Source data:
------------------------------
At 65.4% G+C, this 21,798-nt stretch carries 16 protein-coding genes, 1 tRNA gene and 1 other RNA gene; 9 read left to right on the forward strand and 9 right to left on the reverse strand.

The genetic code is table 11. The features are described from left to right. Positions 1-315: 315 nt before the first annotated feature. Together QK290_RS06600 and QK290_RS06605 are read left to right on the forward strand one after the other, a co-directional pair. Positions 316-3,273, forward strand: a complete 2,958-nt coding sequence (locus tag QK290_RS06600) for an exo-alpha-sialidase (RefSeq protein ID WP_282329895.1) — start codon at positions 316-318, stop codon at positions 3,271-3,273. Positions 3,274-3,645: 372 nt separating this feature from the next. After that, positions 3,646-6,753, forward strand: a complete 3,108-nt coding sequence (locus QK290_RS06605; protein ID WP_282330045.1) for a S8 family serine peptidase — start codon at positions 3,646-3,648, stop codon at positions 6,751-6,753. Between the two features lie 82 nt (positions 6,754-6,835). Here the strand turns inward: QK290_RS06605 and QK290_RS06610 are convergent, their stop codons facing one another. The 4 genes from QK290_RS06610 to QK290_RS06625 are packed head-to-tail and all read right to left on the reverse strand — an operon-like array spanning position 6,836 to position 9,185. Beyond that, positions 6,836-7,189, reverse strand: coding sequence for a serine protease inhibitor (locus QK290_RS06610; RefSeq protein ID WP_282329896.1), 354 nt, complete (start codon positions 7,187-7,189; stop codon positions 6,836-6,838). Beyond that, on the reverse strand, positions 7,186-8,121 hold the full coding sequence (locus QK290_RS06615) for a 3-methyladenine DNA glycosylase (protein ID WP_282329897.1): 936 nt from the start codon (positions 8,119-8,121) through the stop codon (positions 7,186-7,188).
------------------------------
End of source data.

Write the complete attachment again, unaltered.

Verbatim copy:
At 65.4% G+C, this 21,798-nt stretch carries 16 protein-coding genes, 1 tRNA gene and 1 other RNA gene; 9 read left to right on the forward strand and 9 right to left on the reverse strand.

The genetic code is table 11. The features are described from left to right. Positions 1-315: 315 nt before the first annotated feature. Together QK290_RS06600 and QK290_RS06605 are read left to right on the forward strand one after the other, a co-directional pair. Positions 316-3,273, forward strand: a complete 2,958-nt coding sequence (locus tag QK290_RS06600) for an exo-alpha-sialidase (RefSeq protein ID WP_282329895.1) — start codon at positions 316-318, stop codon at positions 3,271-3,273. Positions 3,274-3,645: 372 nt separating this feature from the next. After that, positions 3,646-6,753, forward strand: a complete 3,108-nt coding sequence (locus QK290_RS06605; protein ID WP_282330045.1) for a S8 family serine peptidase — start codon at positions 3,646-3,648, stop codon at positions 6,751-6,753. Between the two features lie 82 nt (positions 6,754-6,835). Here the strand turns inward: QK290_RS06605 and QK290_RS06610 are convergent, their stop codons facing one another. The 4 genes from QK290_RS06610 to QK290_RS06625 are packed head-to-tail and all read right to left on the reverse strand — an operon-like array spanning position 6,836 to position 9,185. Beyond that, positions 6,836-7,189, reverse strand: coding sequence for a serine protease inhibitor (locus QK290_RS06610; RefSeq protein ID WP_282329896.1), 354 nt, complete (start codon positions 7,187-7,189; stop codon positions 6,836-6,838). Beyond that, on the reverse strand, positions 7,186-8,121 hold the full coding sequence (locus QK290_RS06615) for a 3-methyladenine DNA glycosylase (protein ID WP_282329897.1): 936 nt from the start codon (positions 8,119-8,121) through the stop codon (positions 7,186-7,188).